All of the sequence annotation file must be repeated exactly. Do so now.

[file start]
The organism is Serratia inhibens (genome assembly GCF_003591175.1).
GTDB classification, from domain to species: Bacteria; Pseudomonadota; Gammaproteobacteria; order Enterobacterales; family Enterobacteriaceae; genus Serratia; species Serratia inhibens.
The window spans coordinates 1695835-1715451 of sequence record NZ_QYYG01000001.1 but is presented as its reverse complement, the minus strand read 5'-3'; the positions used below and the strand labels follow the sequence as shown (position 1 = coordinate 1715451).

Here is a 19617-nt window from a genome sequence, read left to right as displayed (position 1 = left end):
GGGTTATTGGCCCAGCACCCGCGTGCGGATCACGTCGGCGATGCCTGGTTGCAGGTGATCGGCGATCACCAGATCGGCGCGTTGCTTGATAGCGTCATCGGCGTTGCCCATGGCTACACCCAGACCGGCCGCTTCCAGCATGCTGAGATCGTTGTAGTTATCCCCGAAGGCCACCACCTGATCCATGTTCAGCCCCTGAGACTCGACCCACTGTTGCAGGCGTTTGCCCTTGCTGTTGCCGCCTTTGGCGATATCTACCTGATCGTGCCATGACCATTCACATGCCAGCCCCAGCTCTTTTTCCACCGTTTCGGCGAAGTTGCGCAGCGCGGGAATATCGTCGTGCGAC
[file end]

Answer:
The organism is Serratia inhibens (genome assembly GCF_003591175.1).
GTDB classification, from domain to species: Bacteria; Pseudomonadota; Gammaproteobacteria; order Enterobacterales; family Enterobacteriaceae; genus Serratia; species Serratia inhibens.
The window spans coordinates 1695835-1715451 of sequence record NZ_QYYG01000001.1 but is presented as its reverse complement, the minus strand read 5'-3'; the positions used below and the strand labels follow the sequence as shown (position 1 = coordinate 1715451).

Here is a 19617-nt window from a genome sequence, read left to right as displayed (position 1 = left end):
GGGTTATTGGCCCAGCACCCGCGTGCGGATCACGTCGGCGATGCCTGGTTGCAGGTGATCGGCGATCACCAGATCGGCGCGTTGCTTGATAGCGTCATCGGCGTTGCCCATGGCTACACCCAGACCGGCCGCTTCCAGCATGCTGAGATCGTTGTAGTTATCCCCGAAGGCCACCACCTGATCCATGTTCAGCCCCTGAGACTCGACCCACTGTTGCAGGCGTTTGCCCTTGCTGTTGCCGCCTTTGGCGATATCTACCTGATCGTGCCATGACCATTCACATGCCAGCCCCAGCTCTTTTTCCACCGTTTCGGCGAAGTTGCGCAGCGCGGGAATATCGTCGTGCGAC